SUMMARY: In this fascinating video, Professor Ros Rickaby from Oxford chats with Professor Simon Conway-Morris at Cambridge about how Earth’s changing chemistry has affected evolution, and how this can sometimes lead to evolutionary convergence A feature of natural selection, or “survival of the fittest”, is that context defines what is “fittest”. Traits that are “fittest” in one habitat can become liabilities in others. This was observed first-hand […]
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5:20 AM | Wooster’s Fossil of the Week: A bored and formerly encrusting trepostome bryozoan from the Upper Ordovician of Indiana
The lump above looks like your average trepostome bryozoan from the Upper Ordovician. I collected it from the Whitewater Formation of the Cincinnatian Group at one of my favorite collecting sites near Richmond, Indiana. In this view you can just barely make out the tiny, regular holes that are the zooecia (calcitic tubes that held […]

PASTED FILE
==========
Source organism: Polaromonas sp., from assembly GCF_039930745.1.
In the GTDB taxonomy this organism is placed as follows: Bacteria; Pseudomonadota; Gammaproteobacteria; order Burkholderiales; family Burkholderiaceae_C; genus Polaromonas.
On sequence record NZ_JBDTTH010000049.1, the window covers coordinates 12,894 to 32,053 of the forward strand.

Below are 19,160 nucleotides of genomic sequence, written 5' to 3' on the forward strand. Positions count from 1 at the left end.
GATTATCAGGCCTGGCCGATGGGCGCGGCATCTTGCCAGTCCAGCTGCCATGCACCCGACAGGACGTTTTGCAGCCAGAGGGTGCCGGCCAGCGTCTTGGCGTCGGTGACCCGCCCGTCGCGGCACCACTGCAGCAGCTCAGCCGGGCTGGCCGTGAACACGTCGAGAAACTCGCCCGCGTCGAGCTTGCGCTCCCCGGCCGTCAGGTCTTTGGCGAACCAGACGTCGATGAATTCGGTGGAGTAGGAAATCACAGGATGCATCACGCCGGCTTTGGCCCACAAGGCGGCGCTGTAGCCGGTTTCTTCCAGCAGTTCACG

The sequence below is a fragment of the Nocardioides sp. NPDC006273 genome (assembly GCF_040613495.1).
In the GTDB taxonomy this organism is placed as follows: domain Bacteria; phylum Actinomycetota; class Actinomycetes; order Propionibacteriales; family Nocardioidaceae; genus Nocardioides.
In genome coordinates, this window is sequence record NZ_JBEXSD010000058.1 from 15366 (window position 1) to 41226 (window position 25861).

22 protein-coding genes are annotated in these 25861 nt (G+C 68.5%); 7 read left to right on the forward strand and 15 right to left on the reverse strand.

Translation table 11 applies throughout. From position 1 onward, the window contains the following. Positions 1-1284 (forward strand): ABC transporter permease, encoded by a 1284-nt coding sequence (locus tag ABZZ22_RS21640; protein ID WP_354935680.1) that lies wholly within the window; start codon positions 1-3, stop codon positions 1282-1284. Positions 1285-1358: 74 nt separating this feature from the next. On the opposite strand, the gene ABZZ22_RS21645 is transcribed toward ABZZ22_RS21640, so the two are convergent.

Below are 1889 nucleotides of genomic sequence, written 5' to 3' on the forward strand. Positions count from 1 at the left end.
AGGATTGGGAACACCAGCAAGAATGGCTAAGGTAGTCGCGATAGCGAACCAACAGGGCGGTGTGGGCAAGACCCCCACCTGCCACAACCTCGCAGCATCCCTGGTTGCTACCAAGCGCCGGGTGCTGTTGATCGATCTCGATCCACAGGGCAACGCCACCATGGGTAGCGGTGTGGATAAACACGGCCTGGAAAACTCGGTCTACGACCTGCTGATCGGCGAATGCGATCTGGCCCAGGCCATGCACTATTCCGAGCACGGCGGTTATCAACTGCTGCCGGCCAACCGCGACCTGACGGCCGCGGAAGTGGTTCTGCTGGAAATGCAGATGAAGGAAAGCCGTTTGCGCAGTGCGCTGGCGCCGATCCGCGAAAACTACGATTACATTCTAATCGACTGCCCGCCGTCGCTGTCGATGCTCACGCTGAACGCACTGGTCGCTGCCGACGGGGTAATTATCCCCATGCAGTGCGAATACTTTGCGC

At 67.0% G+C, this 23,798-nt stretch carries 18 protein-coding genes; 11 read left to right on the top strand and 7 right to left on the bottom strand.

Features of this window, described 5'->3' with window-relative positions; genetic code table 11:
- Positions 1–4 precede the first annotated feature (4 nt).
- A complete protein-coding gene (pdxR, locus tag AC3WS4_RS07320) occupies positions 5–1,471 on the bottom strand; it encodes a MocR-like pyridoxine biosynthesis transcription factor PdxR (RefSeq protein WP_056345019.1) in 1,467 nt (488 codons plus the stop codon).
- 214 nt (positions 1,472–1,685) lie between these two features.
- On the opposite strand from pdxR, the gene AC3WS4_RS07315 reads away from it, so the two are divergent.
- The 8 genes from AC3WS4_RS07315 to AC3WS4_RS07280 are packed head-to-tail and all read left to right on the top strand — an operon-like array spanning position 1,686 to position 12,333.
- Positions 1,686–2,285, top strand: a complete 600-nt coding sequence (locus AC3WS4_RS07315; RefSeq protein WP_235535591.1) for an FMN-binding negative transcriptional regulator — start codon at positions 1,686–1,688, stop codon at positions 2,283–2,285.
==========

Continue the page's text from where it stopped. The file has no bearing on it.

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3:19 AM | Animals Needn’t Be Posed…
…to get entertaining photographs of them. Sometimes, they’ll pose on their own, and if you spend enough time watching animals in their natural habitats, you get to capture gems like these!

March 19, 2015

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7:33 PM | GENETIC MUTATIONS ONLY GET DEAD THINGS & POPULATION GENETICS IS NUMEROLOGY – Neo-Darwinian quotes about & by Lynn Margulis
(1938 – 2011) An American biologist and notorious for giving out about the Neo-Darwinian version of our current dogmatic and blinkered view of evolution. She is famous in her own right for coming up with the origin of complex cells hypothesis which she says resulted in further complexity and diversity due to merging of simple cellular […]